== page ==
Tag Archives: Righteous

St. Maximos the Confessor: He who gives alms in imitation of God . . .

Icon of St. Maximos the Confessor“He who gives alms in imitation of God does not discriminate between the wicked and the virtuous, the just and the unjust, when providing for men’s bodily needs. He gives equally to all according to their need, even though he prefers the virtuous man to the bad man because of the probity of his intention.”

+ St. Maximos the Confessor, Four Hundred Texts on Love 1.24, The Philokalia: The Complete Text (Vol. 2)

St. Nektarios: After the end of the General Judgment . . .

Icon of the Last Judgment“After the end of the General Judgment, the Righteous Judge (God) will declare the decision both to the righteous and to the sinners. To the righteous He will say: ‘Come, ye blessed of my Father, inherit the Kingdom prepared for you from the foundation of the world;’ while to the sinners He will say: “Depart from me, ye cursed, into everlasting fire, prepared for the devil and his angels.” And these will go away to enternal hades, while the righteous will go to enternal life. This retribution after the General Judgment will be complete, final, and definitive. It will complete, because it is not the soul alone, as the Partial Judgment of man after death, but the soul together with the body, that will receive what is deserved. It will be final, because it will be enduring and not temporary like that at Partial Judgment. And it will be definitive, because both for the righteous and for the sinners it will be unalterable and eternal.”

— St. Nektarios

St. John Cassian: . . . The Lord must be there to help us and guide . .

Icon of St. John Cassian“However, of this much we must be sure. Never by our sole diligence or zeal nor by our most tireless efforts can we reach perfection. Human zeal is not enough to win the sublime rewards of blessedness. The Lord must be there to help us and to guide our hearts toward what is good. Every moment we must join in the prayer of David: ‘Direct my footsteps along Thy paths so that my feet do not move astray’ (Ps. 16:5) and ‘He has settled my feet on a rock and guided my footsteps’ (Ps. 39:3) – all this so that the invisible guide of the human spirit may direct back towards love of virtue our free will, which in its ignorance of the good and its obsession with passion is carried headlong into sin.”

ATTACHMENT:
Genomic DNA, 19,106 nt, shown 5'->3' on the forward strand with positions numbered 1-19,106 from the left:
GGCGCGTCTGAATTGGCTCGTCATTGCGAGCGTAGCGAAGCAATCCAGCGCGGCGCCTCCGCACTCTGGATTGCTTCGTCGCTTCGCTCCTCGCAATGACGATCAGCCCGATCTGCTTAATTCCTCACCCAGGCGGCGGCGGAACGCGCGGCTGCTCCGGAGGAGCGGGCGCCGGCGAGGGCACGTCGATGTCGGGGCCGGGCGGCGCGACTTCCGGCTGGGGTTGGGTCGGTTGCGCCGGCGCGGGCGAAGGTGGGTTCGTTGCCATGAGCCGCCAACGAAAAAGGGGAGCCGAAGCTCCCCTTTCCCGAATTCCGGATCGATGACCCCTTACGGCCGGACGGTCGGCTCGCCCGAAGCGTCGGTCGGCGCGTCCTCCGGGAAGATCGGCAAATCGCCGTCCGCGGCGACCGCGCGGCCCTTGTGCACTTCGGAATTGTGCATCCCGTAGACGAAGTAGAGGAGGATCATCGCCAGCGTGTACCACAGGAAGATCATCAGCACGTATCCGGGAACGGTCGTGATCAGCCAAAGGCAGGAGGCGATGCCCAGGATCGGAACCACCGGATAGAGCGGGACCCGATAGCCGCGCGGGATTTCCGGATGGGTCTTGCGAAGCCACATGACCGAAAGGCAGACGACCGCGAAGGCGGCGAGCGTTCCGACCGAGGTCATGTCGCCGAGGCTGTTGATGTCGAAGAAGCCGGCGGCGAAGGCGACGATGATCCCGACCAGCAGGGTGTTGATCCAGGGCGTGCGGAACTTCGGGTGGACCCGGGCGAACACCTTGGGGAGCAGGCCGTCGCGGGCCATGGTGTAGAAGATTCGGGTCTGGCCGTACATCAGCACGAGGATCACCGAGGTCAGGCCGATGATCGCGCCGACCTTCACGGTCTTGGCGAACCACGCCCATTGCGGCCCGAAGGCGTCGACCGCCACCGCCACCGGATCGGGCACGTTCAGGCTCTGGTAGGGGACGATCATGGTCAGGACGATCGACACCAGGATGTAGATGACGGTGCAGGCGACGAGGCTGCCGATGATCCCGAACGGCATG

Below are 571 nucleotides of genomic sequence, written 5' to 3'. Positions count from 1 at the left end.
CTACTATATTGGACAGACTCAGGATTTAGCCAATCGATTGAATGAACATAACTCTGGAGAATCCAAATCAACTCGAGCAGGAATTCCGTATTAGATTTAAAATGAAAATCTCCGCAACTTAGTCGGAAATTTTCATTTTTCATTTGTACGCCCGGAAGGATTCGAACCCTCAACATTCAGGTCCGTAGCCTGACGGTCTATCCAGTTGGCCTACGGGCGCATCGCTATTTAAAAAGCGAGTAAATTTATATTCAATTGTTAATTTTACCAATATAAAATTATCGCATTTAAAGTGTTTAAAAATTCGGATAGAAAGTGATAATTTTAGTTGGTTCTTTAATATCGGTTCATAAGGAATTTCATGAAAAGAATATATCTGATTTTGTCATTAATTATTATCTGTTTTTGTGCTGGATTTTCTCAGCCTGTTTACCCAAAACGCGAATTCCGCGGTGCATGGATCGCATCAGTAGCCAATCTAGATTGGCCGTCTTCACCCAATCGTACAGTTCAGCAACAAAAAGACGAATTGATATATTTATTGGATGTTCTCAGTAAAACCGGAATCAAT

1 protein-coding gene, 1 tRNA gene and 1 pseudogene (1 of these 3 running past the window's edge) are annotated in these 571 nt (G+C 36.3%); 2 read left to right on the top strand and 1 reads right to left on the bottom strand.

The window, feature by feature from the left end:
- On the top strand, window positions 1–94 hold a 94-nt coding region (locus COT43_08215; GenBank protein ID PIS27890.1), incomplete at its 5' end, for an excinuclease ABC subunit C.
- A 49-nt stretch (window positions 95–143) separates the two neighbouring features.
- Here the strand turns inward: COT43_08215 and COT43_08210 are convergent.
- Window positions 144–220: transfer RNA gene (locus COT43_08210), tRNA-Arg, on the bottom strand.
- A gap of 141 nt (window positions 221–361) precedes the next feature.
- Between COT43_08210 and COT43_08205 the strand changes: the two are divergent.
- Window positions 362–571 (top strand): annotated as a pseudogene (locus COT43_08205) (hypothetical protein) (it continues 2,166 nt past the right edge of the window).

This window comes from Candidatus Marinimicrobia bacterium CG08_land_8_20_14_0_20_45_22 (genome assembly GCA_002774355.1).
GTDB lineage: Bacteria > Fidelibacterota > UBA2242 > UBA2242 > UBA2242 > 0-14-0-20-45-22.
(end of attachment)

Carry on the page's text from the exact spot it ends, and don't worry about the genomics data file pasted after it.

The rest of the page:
— St. John Cassian

St. John Chrysostom: So let the name of the saints enter our homes . . .

Icon of St. John Chrysostom“So let the name of the saints enter our homes through the naming of our children, to train not only the child but the father, when he reflects that he is the father of John or Elijah or James; for, if the name be given with forethought to pay honor to those that have departed, and we grasp at our kinship with the righteous rather than with our forebears, this too will greatly help us and our children. Do not because it is a small thing regard it as small; its purpose is to succour us.”

— St. John Chrysostom,  An Address on Vainglory and the Right Way for Parents to Bring Up Their Children 50.

St. Peter of Damascus: Should we fall, we should not despair . . .

Icon of St. Peter of Damascus“For to sin, even in the case of those who are most righteous, is easy, while repentance is not easy for everyone because death is near; and even before death comes there is despair. It is good, then, not to fall; or, if we fall, to rise again. And should we fall, we should not despair and so estrange ourselves from the Lord’s love. For if He so chooses, He can deal mercifully with our weakness. Only we should not cut ourselves off from Him or feel oppressed when constrained by His commandments, nor should we lose heart when we fall short of our goal. Rather, let us learn that a thousand years in the sight of the Lord are but a single day, and a single day is as a thousand years (cf. Ps. 90:4). Let us be neither hasty nor tardy, and let us be always ready to make a new start. If you fall, rise up. If you fall again, rise up again. Only do not abandon your Physician, lest you be condemned as worse than a suicide because of your despair. Wait
on Him, and He will be merciful, either reforming you, or sending you trials, or through some other provision of which you are ignorant.”

+ St. Peter of Damaskos, “Twenty-Four Discourses,” VIII Mortification of the Passions, The Philokalia: The Complete Text (Vol. 3)